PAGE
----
Ixora coccinea has long been used to treat a variety of illnesses in Ayurveda and other folk medical systems. Luecorrhoea, dysentery, dysmenorrhoea, haemoptysis, hypertension, menstrual irregularities, sprains, bronchitis fever, sores, chronic ulcers, scabies, and skin conditions are all treated with the flowers in the Ayurvedic medical system. The mixture is made by boiling the blooms of the plant along with the leaves of Centella asiatica, Coldenia procumbens, and Madhuca longifolia. Coconut oil is then added to the mixture, which is then used as a wound healing agent. Both dysentery and catarrhal bronchitis are treated with flowers. To treat eczema, the shade-dried flowers are heated in coconut oil before being applied externally. The cleaned root’s decoction is said to be beneficial in treating anorexia, hiccups, and nausea. It is thought that finely ground roots can treat chronic ulcers and sores. Urine clarity is supposed to benefit from the decoction. A poultice made from fresh leaves and stems is thought to be effective for treating contusions, boils, eczema, and sprains.

Ixora species are widely dispersed throughout Asia’s tropical and subtropical areas. Different ethnic groups from Asia, Africa, and Europe use the leaves, flowers, roots, stems, and fruits for a variety of purposes.


The anti-inflammatory, anti-diarrheal, anti-asthmatic, anti-ulcer, and antinociceptic properties of I. coccinea leaves have been discovered. Additionally, they are employed as an antiseptic and to soothe vitiated pitta, skin conditions, colic, flatulence, diarrhoea, indigestion, ulcers, and wounds. I. grandiflora leaves are applied as a poultice in the fresh form to cure boils, concussions, eczema, and sprains. For the treatment of wounds and skin ulcers, leaves were brewed into a decoction. I. chinensis leaves have been used as a treatment for early tuberculosis as well as to cure stomachaches and headaches. The leaves of I. finlaysoniana exhibited antigestagenic action. I. javanica’s leaves are employed in the treatment of cancer. I. parviflora leaf extract exhibited antiviral, hypotensive, and spasmolytic action.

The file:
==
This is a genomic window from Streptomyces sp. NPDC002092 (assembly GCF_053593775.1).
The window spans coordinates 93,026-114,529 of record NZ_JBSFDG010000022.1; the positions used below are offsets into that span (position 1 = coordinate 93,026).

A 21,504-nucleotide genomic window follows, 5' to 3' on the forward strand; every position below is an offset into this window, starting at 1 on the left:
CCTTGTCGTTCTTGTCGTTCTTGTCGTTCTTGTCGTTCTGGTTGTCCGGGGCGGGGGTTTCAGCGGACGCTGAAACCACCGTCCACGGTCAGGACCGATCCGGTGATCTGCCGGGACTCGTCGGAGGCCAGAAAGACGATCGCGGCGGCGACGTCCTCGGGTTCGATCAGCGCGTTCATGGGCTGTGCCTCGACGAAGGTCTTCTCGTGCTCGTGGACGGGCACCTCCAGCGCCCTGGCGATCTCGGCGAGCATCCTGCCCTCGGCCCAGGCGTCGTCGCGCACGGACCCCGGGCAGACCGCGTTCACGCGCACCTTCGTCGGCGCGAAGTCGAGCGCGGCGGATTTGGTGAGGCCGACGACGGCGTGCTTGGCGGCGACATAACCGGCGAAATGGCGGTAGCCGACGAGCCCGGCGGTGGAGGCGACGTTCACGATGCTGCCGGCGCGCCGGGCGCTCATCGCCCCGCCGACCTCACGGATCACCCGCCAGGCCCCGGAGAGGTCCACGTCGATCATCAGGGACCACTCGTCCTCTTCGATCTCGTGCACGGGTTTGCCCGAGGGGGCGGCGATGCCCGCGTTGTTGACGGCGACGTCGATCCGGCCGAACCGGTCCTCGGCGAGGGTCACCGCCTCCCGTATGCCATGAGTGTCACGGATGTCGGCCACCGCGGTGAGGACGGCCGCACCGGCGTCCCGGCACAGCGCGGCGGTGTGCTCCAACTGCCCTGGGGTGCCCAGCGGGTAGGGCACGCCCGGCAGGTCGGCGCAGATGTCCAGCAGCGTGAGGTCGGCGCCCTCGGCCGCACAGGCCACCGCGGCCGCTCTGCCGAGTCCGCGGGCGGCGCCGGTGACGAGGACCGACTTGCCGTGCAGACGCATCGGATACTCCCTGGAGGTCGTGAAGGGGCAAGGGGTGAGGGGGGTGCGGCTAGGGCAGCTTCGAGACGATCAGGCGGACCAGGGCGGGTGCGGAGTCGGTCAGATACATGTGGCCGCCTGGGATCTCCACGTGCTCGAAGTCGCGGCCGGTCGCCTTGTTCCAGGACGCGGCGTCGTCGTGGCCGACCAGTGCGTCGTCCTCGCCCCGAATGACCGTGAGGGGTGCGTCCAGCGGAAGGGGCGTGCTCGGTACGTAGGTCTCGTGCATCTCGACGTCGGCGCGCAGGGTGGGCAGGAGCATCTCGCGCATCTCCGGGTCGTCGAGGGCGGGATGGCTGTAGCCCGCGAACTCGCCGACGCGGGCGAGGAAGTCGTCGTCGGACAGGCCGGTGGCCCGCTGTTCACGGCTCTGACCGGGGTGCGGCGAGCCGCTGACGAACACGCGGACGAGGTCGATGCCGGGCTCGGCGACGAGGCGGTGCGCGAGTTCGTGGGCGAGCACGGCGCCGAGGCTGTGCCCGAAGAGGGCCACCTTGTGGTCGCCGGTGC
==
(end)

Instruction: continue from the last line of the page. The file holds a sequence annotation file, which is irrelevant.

I.coccinea flowers have been used to cure conditions such as cancer, leucorrhea, diarrhoea, dysmenorrhea, hemoptysis, and hypertension. I. javanica flowers have anti-cancer properties and are consumed locally as vegetables. I. chinensis fresh flower infusion is consumed freely in the Philippines because it is believed to be beneficial for haemorrhage, headache, and incipient tuberculosis. Amenorrhea and hypertension are treated with flower decoction. Scientific research has shown that I. finlaysoniana flowers have estrogenic, abortifacient, and anti-implantation characteristics. Flowers from I. parviflora are used to cure ulcers as well as whooping cough. I. macrothyrsa’s blossoms are used to give herbal preparations colour.

Ixora coccinea Flower


The I. coccinea roots showed antimicrobial and wound-healing properties. While the roots of I. parviflora are used to cure menorrhagia, it is also useful against scabies and other skin problems as an astringent and antiseptic. I. chinensis roots are used to treating urinary issues. After delivery, the decoction is also administered. In Indonesia, bronchial diseases are treated with root decoction. I. macrothyrsa relieves menorrhagia, leucorrhea, general weakness, vitiated Kapha, pitta, burning sensations, eczema, ringworm, and other skin ailments. I. grandiflora is used for labour and indigestion.

Pharmacological Activity

Anti-ulcerogenic Effects